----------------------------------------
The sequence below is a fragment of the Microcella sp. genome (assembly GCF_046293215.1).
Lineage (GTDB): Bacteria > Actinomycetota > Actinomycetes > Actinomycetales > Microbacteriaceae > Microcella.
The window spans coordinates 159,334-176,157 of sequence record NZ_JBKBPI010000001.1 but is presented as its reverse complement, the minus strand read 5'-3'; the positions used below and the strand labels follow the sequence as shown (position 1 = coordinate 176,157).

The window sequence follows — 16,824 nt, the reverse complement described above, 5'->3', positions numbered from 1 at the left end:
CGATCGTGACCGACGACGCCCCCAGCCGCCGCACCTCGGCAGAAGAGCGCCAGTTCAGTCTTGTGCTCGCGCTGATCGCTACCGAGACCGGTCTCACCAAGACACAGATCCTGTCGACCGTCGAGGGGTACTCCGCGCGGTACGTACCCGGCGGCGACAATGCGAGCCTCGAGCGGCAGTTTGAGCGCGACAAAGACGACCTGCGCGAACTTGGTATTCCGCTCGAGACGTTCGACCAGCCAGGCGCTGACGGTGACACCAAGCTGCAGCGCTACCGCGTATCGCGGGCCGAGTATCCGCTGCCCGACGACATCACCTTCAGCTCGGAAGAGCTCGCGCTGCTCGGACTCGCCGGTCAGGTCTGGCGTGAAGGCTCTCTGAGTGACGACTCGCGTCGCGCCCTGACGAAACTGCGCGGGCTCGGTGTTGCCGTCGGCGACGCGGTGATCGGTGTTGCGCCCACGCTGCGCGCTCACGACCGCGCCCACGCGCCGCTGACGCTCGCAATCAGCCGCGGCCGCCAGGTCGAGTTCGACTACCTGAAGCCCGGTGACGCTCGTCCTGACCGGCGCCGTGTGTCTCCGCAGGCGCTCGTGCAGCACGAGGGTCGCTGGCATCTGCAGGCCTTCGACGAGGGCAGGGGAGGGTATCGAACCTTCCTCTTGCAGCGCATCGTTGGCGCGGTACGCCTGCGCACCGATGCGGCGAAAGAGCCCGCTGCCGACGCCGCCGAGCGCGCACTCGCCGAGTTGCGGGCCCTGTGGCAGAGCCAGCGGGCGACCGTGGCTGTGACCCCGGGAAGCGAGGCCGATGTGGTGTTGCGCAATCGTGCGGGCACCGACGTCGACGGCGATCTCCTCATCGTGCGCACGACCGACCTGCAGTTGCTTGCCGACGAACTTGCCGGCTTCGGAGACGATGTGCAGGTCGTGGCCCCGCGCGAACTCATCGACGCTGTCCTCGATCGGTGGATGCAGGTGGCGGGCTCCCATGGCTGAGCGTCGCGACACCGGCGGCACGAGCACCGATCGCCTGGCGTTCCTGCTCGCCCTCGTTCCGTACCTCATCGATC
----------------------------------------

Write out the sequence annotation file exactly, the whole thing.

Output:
The sequence below is a fragment of the Microcella sp. genome (assembly GCF_046293215.1).
Lineage (GTDB): Bacteria > Actinomycetota > Actinomycetes > Actinomycetales > Microbacteriaceae > Microcella.
The window spans coordinates 159,334-176,157 of sequence record NZ_JBKBPI010000001.1 but is presented as its reverse complement, the minus strand read 5'-3'; the positions used below and the strand labels follow the sequence as shown (position 1 = coordinate 176,157).

The window sequence follows — 16,824 nt, the reverse complement described above, 5'->3', positions numbered from 1 at the left end:
CGATCGTGACCGACGACGCCCCCAGCCGCCGCACCTCGGCAGAAGAGCGCCAGTTCAGTCTTGTGCTCGCGCTGATCGCTACCGAGACCGGTCTCACCAAGACACAGATCCTGTCGACCGTCGAGGGGTACTCCGCGCGGTACGTACCCGGCGGCGACAATGCGAGCCTCGAGCGGCAGTTTGAGCGCGACAAAGACGACCTGCGCGAACTTGGTATTCCGCTCGAGACGTTCGACCAGCCAGGCGCTGACGGTGACACCAAGCTGCAGCGCTACCGCGTATCGCGGGCCGAGTATCCGCTGCCCGACGACATCACCTTCAGCTCGGAAGAGCTCGCGCTGCTCGGACTCGCCGGTCAGGTCTGGCGTGAAGGCTCTCTGAGTGACGACTCGCGTCGCGCCCTGACGAAACTGCGCGGGCTCGGTGTTGCCGTCGGCGACGCGGTGATCGGTGTTGCGCCCACGCTGCGCGCTCACGACCGCGCCCACGCGCCGCTGACGCTCGCAATCAGCCGCGGCCGCCAGGTCGAGTTCGACTACCTGAAGCCCGGTGACGCTCGTCCTGACCGGCGCCGTGTGTCTCCGCAGGCGCTCGTGCAGCACGAGGGTCGCTGGCATCTGCAGGCCTTCGACGAGGGCAGGGGAGGGTATCGAACCTTCCTCTTGCAGCGCATCGTTGGCGCGGTACGCCTGCGCACCGATGCGGCGAAAGAGCCCGCTGCCGACGCCGCCGAGCGCGCACTCGCCGAGTTGCGGGCCCTGTGGCAGAGCCAGCGGGCGACCGTGGCTGTGACCCCGGGAAGCGAGGCCGATGTGGTGTTGCGCAATCGTGCGGGCACCGACGTCGACGGCGATCTCCTCATCGTGCGCACGACCGACCTGCAGTTGCTTGCCGACGAACTTGCCGGCTTCGGAGACGATGTGCAGGTCGTGGCCCCGCGCGAACTCATCGACGCTGTCCTCGATCGGTGGATGCAGGTGGCGGGCTCCCATGGCTGAGCGTCGCGACACCGGCGGCACGAGCACCGATCGCCTGGCGTTCCTGCTCGCCCTCGTTCCGTACCTCATCGATC